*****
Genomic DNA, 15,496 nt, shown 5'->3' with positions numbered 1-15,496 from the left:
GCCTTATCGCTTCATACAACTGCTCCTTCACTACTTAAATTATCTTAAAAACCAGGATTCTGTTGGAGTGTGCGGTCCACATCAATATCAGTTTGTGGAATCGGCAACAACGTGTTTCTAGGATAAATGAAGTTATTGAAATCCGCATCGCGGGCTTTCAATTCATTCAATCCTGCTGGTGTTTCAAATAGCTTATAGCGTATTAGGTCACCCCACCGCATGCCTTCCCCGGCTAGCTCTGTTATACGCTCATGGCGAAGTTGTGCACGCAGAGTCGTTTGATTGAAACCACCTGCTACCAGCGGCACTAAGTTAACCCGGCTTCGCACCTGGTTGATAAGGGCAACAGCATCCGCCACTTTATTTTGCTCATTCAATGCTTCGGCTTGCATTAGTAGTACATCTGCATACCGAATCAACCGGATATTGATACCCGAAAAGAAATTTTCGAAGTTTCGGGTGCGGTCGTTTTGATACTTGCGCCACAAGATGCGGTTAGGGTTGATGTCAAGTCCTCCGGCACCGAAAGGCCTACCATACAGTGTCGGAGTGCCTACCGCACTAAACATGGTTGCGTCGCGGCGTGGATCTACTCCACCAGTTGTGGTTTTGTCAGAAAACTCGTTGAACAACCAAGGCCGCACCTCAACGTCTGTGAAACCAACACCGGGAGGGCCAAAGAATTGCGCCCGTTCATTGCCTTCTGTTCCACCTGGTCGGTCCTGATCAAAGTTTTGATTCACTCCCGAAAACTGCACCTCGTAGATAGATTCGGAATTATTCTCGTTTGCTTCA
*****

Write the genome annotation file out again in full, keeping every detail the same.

Genomic DNA, 15,496 nt, shown 5'->3' with positions numbered 1-15,496 from the left:
GCCTTATCGCTTCATACAACTGCTCCTTCACTACTTAAATTATCTTAAAAACCAGGATTCTGTTGGAGTGTGCGGTCCACATCAATATCAGTTTGTGGAATCGGCAACAACGTGTTTCTAGGATAAATGAAGTTATTGAAATCCGCATCGCGGGCTTTCAATTCATTCAATCCTGCTGGTGTTTCAAATAGCTTATAGCGTATTAGGTCACCCCACCGCATGCCTTCCCCGGCTAGCTCTGTTATACGCTCATGGCGAAGTTGTGCACGCAGAGTCGTTTGATTGAAACCACCTGCTACCAGCGGCACTAAGTTAACCCGGCTTCGCACCTGGTTGATAAGGGCAACAGCATCCGCCACTTTATTTTGCTCATTCAATGCTTCGGCTTGCATTAGTAGTACATCTGCATACCGAATCAACCGGATATTGATACCCGAAAAGAAATTTTCGAAGTTTCGGGTGCGGTCGTTTTGATACTTGCGCCACAAGATGCGGTTAGGGTTGATGTCAAGTCCTCCGGCACCGAAAGGCCTACCATACAGTGTCGGAGTGCCTACCGCACTAAACATGGTTGCGTCGCGGCGTGGATCTACTCCACCAGTTGTGGTTTTGTCAGAAAACTCGTTGAACAACCAAGGCCGCACCTCAACGTCTGTGAAACCAACACCGGGAGGGCCAAAGAATTGCGCCCGTTCATTGCCTTCTGTTCCACCTGGTCGGTCCTGATCAAAGTTTTGATTCACTCCCGAAAACTGCACCTCGTAGATAGATTCGGAATTATTCTCGTTTGCTTCA